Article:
HC Deb 28 September 1841 vol 59 cc916-24

On the Order of the day for the third reading of the Administration of Justice (No. 2.) Bill.

Mr. Ward

said, he wished to take that opportunity of calling the attention of the House to a case which he conceived added much strength to the arguments he suggested the other evening against the proposed compensation to the hon. Mr. Scarlett, and which would recall to the minds of hon. Members opposite the course which they pursued, when, on a former occasion, a precisely similar claim to that of Mr. Scarlett was brought under their consideration. The case to which he alluded was that of Mr. Brougham, who was appointed in 1832, to the office of registrar of affidavits in the Court of Chancery. At the period of his appointment some intention existed of abolishing the office at a future period, which period was not defined, and respecting which no distinct proposition had been made to the Legislature no bill had been brought in, no one act had been done giving to the public a right to claim the immediate abolition of the office. The moment the vacancy arose the then Lord Chancellor filled it up by the appointment of his brother, Mr. Brougham. The late Member for Ripon, and present Lord Chancellor of Ireland, lost not a moment in calling the attention of the House to the subject, but that right hon. Gentleman was then sitting on the Opposition Benches, which might account, perhaps, for the change in his sentiments, as evinced by the opinion he had expressed with regard to the claim of Mr. Scarlett. As he had already said, no bill had been introduced in this, as in Mr. Scarlett's case, and no more than a simple opinion had been expressed by the Lord Chancellor upon the propriety of abolishing the office. The right hon. and learned Gentleman, upon calling attention to the subject said, "that it was very hard that these sinecure offices, which had been perpetually commented upon as a useless waste of public money by hon. Gentlemen, when out of power, should now be filled up. He supposed, that all their feelings of economy had subsided with their accession to power, and that, although their attacks had been freely enough made against those offices before, they now had no objection to their emoluments." After a lapse of eight or nine years the tables were turned, and hon. Gentlemen opposite were defending a precisely similar appointment to one of those then under consideration. The right hon. Baronet, the Member for Tarn worth upon that occasion said, "It was impossible to believe, that the appointments in question could be otherwise than merely provisional," and the Chancellor of the Exchequer made use of nearly similar terms. He found, that Lord Eldon in the House of Lords asserted, "that the office which had been filled by his own son was not a sinecure, could not be called so, and should be filled up immediately." Precisely the same argument had been used by the Attorney-general the other night. But there was no doubt that the appointment in this case was provisional, as in that of Mr. Brougham, who was appointed by his brother, the then Lord Chancellor, pro tempore only, and without compensation upon the office being abolished. Had Lord Abinger followed the example of Lord Brougham, he was sure he would have shown more consideration for the interests of the public service, while the present bill would not have been encumbered with a clause which was highly derogatory to the character of that House.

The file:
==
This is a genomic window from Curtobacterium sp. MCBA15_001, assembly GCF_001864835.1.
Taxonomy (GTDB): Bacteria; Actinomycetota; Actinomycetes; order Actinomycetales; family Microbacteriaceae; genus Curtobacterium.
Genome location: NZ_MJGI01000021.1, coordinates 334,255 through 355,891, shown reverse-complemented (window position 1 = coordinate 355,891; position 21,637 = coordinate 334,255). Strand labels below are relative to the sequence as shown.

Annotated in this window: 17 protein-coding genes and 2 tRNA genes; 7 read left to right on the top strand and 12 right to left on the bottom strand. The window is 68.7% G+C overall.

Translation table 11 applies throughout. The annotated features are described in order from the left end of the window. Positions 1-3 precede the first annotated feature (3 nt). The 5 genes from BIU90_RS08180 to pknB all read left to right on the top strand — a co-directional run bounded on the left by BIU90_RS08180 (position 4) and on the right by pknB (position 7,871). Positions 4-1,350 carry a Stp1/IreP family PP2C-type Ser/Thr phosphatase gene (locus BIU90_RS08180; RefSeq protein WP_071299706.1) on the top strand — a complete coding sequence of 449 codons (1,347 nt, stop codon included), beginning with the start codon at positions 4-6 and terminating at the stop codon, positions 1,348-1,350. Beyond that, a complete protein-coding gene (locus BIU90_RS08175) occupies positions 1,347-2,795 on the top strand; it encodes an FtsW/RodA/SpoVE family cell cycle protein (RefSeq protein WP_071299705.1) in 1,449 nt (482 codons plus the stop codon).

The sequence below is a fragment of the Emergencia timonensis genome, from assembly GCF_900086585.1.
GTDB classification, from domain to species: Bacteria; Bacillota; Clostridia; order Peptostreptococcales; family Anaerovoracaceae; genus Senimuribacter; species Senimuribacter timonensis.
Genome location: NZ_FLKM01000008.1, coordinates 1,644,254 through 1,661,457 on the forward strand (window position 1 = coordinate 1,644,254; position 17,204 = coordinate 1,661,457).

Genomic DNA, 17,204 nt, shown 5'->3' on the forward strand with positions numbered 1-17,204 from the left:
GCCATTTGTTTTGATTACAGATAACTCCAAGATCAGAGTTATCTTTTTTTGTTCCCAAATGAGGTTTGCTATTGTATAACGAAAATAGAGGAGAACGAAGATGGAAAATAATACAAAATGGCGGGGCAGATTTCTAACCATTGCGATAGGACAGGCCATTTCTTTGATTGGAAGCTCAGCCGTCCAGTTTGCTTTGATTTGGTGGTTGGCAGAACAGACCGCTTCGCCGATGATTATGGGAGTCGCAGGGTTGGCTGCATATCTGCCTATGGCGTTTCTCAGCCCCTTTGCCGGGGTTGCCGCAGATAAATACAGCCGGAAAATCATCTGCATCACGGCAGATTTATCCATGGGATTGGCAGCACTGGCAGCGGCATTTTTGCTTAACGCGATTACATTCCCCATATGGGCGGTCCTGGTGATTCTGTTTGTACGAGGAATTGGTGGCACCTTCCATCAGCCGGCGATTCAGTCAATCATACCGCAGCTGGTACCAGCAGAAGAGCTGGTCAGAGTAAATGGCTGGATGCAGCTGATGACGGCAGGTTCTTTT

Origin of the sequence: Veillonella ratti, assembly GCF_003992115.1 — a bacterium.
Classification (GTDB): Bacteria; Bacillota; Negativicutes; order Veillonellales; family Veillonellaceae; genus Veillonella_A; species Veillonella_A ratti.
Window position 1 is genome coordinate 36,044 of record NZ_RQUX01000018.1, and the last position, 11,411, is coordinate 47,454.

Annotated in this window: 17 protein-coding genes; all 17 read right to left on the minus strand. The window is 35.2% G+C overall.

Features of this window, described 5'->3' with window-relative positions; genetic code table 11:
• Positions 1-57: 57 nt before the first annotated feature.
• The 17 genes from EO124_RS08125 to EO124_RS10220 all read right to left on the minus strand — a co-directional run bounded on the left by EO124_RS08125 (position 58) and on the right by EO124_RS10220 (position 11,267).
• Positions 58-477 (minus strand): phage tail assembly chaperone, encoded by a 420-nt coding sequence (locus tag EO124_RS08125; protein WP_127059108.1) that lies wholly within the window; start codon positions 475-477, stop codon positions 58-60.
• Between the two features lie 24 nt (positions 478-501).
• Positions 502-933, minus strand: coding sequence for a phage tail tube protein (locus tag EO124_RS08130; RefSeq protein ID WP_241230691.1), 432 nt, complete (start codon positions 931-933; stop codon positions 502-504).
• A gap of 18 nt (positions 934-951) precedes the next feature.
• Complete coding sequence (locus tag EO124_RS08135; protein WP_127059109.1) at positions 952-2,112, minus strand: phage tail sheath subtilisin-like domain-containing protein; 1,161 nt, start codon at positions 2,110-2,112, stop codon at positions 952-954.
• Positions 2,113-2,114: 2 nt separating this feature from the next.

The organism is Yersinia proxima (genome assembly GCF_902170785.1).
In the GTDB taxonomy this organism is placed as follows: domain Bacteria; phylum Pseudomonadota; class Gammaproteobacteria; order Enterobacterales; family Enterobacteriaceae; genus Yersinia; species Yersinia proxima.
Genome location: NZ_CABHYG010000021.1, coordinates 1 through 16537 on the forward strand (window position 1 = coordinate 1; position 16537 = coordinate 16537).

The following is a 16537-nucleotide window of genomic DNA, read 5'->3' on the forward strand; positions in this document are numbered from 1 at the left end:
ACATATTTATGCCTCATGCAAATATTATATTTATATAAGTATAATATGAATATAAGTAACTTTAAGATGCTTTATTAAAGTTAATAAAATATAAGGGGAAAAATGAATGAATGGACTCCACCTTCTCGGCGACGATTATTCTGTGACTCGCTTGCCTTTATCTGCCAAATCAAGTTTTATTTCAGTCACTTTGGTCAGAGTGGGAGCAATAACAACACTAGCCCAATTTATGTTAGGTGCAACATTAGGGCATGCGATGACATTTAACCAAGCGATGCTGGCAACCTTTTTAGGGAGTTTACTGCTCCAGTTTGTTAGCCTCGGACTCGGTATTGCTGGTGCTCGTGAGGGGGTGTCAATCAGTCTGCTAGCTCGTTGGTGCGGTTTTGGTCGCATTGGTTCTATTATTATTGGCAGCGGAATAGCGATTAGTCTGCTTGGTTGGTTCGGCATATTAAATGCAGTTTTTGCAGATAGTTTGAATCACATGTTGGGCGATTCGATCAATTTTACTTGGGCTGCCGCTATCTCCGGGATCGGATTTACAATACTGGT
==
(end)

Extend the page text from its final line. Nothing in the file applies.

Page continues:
The Chancellor of the Exchequer